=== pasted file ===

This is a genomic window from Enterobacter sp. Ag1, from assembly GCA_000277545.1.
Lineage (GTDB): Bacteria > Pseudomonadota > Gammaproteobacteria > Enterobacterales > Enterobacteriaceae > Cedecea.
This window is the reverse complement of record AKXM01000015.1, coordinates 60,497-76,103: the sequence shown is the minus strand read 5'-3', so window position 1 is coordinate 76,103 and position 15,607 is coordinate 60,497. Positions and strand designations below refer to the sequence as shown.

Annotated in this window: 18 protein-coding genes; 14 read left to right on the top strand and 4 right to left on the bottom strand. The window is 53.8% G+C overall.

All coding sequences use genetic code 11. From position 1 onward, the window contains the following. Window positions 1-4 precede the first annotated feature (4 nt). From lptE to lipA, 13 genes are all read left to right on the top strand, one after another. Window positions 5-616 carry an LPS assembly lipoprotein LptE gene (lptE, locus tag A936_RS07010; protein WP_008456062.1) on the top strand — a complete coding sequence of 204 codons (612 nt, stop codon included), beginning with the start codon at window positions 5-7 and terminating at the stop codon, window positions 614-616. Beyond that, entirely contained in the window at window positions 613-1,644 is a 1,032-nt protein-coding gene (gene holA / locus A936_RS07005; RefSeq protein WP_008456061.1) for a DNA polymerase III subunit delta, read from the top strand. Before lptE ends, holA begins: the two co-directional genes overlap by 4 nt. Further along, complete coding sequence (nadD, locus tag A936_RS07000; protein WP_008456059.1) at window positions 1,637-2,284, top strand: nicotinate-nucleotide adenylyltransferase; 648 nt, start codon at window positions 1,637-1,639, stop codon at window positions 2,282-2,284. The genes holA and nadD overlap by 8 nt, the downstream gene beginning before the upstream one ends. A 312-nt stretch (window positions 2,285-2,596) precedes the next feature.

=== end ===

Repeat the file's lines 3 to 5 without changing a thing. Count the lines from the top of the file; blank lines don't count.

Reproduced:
This window is the reverse complement of record AKXM01000015.1, coordinates 60,497-76,103: the sequence shown is the minus strand read 5'-3', so window position 1 is coordinate 76,103 and position 15,607 is coordinate 60,497. Positions and strand designations below refer to the sequence as shown.

Annotated in this window: 18 protein-coding genes; 14 read left to right on the top strand and 4 right to left on the bottom strand. The window is 53.8% G+C overall.

All coding sequences use genetic code 11. From position 1 onward, the window contains the following. Window positions 1-4 precede the first annotated feature (4 nt). From lptE to lipA, 13 genes are all read left to right on the top strand, one after another. Window positions 5-616 carry an LPS assembly lipoprotein LptE gene (lptE, locus tag A936_RS07010; protein WP_008456062.1) on the top strand — a complete coding sequence of 204 codons (612 nt, stop codon included), beginning with the start codon at window positions 5-7 and terminating at the stop codon, window positions 614-616. Beyond that, entirely contained in the window at window positions 613-1,644 is a 1,032-nt protein-coding gene (gene holA / locus A936_RS07005; RefSeq protein WP_008456061.1) for a DNA polymerase III subunit delta, read from the top strand. Before lptE ends, holA begins: the two co-directional genes overlap by 4 nt. Further along, complete coding sequence (nadD, locus tag A936_RS07000; protein WP_008456059.1) at window positions 1,637-2,284, top strand: nicotinate-nucleotide adenylyltransferase; 648 nt, start codon at window positions 1,637-1,639, stop codon at window positions 2,282-2,284. The genes holA and nadD overlap by 8 nt, the downstream gene beginning before the upstream one ends. A 312-nt stretch (window positions 2,285-2,596) precedes the next feature.